The online conversation around Budweiser has gotten pretty heated. In general, major beer brands don't usually court controversy, but a recent move made by the brand has led some to call for an outright boycott.
Naturally, many are wondering what everyone is so mad about, and whether the controversy is actually worthy of a boycott or not. Here's what we know.
Why is everyone mad at Budweiser?
The anger at Budweiser stems entirely from the brand's recent decision to team up with TikTok star and trans activist Dylan Mulvaney to celebrate her "365 days of Girlhood milestone." Budweiser announced that Dylan would now be serving as a spokesperson for the brand, and Dylan posted to her Instagram about the Bud Light that she'd been sent.
"Happy March Madness! Just found out this had to do with sports and not just saying it’s a crazy month! In celebration of this sports thing, Bud Light is giving you the chance to win $15,000! Share a video with #EasyCarryContest for a chance to win!! Good luck!" she wrote in the April 1 post.
Some initially believed that the partnership was some sort of April Fools' prank, but once they realized it was real, many who are anti-trans began to protest the partnership.
Elsewhere in the video, Dylan said that she was happy to partner with Budweiser to celebrate the one-year anniversary of her transition.
"This month I celebrated my day 365 of womanhood, and Bud Light sent me possibly the best gift ever — a can with my face on it," she said.
Although some certainly celebrated the decision, some familiar voices on the right weighed in to voice their opposition and stir up controversy.
Some on the right are opposed to Dylan Mulvaney's Budweiser partnership.
"The good news is that Bud Light tastes like rain water that someone siphoned out of a tin bucket so it should be very easy to boycott," Matt Walsh, a well-known right-wing troll, wrote following the news.
Others chimed in with similar perspectives, adding, "Boycott Bud Light and NEVER DRINK IT AGAIN EVER." People shared similar sentiments suggesting that the product has "gone woke."
Dylan did not initially respond to this "controversy," nor should she have been expected to. There are many issues worthy of genuine debate and disagreement in U.S. politics, but the idea that Budweiser has somehow "gone woke" because they have partnered with a popular trans woman to promote their products isn't one of them.
You'll notice, too, that none of these posts address Dylan, or the question of her humanity, directly. They would prefer for her to simply disappear, because her existence, and her willingness to exist as her full self in public, is inconvenient for them. There is no real controversy here, only a bunch of people who decided to get mad about something that has no effect on them.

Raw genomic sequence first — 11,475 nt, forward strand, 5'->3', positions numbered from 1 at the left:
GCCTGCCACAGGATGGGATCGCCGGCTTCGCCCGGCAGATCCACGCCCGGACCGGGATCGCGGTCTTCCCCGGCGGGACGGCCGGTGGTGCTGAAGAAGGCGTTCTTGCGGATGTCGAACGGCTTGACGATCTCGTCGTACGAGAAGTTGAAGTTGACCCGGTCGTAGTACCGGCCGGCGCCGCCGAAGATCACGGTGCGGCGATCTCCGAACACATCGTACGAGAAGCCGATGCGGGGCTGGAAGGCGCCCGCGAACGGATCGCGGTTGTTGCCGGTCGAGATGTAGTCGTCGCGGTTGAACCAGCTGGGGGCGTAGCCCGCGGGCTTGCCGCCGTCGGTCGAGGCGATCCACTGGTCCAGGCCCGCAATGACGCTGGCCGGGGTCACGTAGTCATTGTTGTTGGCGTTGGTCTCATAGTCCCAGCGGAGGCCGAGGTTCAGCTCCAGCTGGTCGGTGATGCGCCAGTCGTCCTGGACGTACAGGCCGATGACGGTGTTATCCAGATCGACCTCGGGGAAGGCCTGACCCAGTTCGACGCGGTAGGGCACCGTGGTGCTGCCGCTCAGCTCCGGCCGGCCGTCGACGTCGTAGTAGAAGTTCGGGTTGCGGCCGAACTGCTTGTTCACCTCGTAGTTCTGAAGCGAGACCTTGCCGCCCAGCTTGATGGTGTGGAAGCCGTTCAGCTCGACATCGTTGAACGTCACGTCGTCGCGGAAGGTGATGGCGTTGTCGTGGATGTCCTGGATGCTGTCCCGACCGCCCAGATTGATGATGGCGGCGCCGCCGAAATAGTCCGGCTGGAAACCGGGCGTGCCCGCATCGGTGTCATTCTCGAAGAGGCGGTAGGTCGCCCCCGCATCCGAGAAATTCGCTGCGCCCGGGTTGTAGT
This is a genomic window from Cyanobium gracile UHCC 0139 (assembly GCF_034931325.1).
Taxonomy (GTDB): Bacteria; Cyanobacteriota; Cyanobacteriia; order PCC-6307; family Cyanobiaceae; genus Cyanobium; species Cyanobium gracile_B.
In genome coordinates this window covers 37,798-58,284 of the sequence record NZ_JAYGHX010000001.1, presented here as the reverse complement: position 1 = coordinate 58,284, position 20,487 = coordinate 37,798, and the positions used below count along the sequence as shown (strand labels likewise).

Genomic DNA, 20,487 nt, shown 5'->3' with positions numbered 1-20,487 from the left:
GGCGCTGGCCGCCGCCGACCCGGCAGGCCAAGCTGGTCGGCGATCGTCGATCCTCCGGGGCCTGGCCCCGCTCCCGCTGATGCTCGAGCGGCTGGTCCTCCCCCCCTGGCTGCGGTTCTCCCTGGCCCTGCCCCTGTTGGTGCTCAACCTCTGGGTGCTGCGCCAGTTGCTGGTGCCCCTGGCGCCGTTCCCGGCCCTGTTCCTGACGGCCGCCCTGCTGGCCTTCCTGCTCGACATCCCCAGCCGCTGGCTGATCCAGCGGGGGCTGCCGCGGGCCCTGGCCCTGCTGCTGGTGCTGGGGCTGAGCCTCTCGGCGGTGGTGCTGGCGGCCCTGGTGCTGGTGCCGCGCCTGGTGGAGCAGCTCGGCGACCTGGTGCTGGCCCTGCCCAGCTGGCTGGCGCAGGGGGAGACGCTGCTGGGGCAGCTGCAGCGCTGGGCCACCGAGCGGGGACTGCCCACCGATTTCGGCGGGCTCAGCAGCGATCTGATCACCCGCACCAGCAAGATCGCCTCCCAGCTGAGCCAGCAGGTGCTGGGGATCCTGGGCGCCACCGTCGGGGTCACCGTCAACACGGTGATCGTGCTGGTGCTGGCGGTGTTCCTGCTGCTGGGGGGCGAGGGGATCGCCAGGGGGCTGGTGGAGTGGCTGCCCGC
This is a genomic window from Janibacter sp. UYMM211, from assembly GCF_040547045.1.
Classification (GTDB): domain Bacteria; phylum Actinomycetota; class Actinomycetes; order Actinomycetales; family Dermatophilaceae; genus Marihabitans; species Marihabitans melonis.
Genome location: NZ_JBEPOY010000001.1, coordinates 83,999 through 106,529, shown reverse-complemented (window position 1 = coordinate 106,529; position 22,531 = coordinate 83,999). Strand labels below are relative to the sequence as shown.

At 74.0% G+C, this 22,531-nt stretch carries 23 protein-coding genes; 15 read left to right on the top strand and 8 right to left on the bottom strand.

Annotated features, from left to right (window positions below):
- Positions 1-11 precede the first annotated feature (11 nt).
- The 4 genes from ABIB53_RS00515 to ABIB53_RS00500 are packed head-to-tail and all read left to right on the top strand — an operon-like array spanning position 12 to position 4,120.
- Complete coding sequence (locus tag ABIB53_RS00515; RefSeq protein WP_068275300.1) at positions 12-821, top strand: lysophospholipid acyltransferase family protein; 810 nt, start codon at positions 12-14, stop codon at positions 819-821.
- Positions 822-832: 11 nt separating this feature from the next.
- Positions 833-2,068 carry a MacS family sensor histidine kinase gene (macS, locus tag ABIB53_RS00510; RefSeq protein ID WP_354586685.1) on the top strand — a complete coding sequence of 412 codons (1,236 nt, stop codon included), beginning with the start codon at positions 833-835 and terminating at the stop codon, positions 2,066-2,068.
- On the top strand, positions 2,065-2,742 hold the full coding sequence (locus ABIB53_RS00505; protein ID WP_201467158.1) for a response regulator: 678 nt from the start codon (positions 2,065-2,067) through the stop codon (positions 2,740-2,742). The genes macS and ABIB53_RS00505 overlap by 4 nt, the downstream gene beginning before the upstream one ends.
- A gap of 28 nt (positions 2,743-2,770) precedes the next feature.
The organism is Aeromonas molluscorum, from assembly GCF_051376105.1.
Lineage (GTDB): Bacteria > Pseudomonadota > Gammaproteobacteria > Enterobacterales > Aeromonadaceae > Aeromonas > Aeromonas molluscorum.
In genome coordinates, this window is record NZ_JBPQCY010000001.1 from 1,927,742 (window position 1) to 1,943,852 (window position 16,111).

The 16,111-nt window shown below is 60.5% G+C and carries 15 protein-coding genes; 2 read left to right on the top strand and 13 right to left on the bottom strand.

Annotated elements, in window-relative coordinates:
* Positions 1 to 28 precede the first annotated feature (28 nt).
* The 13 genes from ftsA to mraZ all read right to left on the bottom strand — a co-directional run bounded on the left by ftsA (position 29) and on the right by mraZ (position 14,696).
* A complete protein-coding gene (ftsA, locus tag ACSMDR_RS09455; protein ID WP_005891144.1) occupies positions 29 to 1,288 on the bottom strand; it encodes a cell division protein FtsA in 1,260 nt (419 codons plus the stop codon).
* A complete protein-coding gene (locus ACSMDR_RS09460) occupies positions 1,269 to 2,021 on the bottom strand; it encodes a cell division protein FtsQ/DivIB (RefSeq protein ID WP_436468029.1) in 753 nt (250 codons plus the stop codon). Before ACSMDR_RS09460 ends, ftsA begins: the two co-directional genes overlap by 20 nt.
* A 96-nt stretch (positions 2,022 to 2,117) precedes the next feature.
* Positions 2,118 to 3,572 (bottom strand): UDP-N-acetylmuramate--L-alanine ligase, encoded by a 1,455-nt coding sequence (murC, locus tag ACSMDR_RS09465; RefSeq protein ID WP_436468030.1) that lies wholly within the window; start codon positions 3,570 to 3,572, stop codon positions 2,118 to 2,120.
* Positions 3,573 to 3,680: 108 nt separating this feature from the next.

As the conversation around Dylan's partnership with Bud Light continued to make headlines, she eventually posted a video of her singing "No One Is Alone" from Into the Woods. "This song felt fitting given the week I've had," she wrote in the caption. "Thank you all for making me feel supported, I am not alone."
Kid Rock made it known that he does not support Budweiser partnering up with Dylan Mulvaney.
Many conservatives are up in arms over the decision made by the beer manufacturer to work with Dylan, but none seemingly as vocal as Kid Rock. Taking to Instagram on April 4, the singer posted a video of himself looking slightly perturbed and telling fans, "Grandpa's feeling a little frisky today. Let me say something to you all and be as clear and concise as possible."
He then brandished a fully automatic MP5 machine gun, which he pointed at two tables stacked high with Bud Light cans, and proceeded to open fire on them, destroying each and every one.
"F--k Bud Light, and f--k Anheuser-Busch, have a terrific day," the star stated, holding up his middle finger at the camera.
Needless to say, Kid Rock's comments were flooded with those who agreed with the star as well as expressed disdain for his anti-LGBTQ stances.
"Now do Coca-Cola next. F--k woke companies. And we should be boycotting big tech," wrote one supporter. Another user wrote, "Love that you named your summer concert 'No Snowflake Summer.' Who’s the snowflake now! This Bud’s for you!"
If the stark division in the comments is evidence of anything, it's that people with opposing political identities are unlikely to come to an agreement on Budweiser's new campaign anytime soon.
If you or someone you know is a member of the gay, lesbian, bisexual, transgender, queer, and questioning community and need support, the LGBT National Help Center provides free and confidential resources.